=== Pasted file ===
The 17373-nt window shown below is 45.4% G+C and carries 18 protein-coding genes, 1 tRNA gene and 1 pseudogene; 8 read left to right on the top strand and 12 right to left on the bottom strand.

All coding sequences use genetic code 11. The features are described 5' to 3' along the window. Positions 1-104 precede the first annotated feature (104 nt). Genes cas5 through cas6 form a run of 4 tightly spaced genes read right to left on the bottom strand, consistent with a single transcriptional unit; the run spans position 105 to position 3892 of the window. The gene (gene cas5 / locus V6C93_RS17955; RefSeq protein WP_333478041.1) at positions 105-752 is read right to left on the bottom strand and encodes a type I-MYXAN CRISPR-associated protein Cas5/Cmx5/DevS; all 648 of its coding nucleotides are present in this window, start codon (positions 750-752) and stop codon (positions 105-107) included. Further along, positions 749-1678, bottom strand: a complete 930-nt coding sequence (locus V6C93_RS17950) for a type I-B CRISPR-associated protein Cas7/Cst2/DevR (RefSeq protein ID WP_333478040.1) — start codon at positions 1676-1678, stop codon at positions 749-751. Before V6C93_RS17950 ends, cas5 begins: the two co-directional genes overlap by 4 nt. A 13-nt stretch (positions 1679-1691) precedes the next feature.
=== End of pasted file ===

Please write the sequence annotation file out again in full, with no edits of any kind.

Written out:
The 17373-nt window shown below is 45.4% G+C and carries 18 protein-coding genes, 1 tRNA gene and 1 pseudogene; 8 read left to right on the top strand and 12 right to left on the bottom strand.

All coding sequences use genetic code 11. The features are described 5' to 3' along the window. Positions 1-104 precede the first annotated feature (104 nt). Genes cas5 through cas6 form a run of 4 tightly spaced genes read right to left on the bottom strand, consistent with a single transcriptional unit; the run spans position 105 to position 3892 of the window. The gene (gene cas5 / locus V6C93_RS17955; RefSeq protein WP_333478041.1) at positions 105-752 is read right to left on the bottom strand and encodes a type I-MYXAN CRISPR-associated protein Cas5/Cmx5/DevS; all 648 of its coding nucleotides are present in this window, start codon (positions 750-752) and stop codon (positions 105-107) included. Further along, positions 749-1678, bottom strand: a complete 930-nt coding sequence (locus V6C93_RS17950) for a type I-B CRISPR-associated protein Cas7/Cst2/DevR (RefSeq protein ID WP_333478040.1) — start codon at positions 1676-1678, stop codon at positions 749-751. Before V6C93_RS17950 ends, cas5 begins: the two co-directional genes overlap by 4 nt. A 13-nt stretch (positions 1679-1691) precedes the next feature.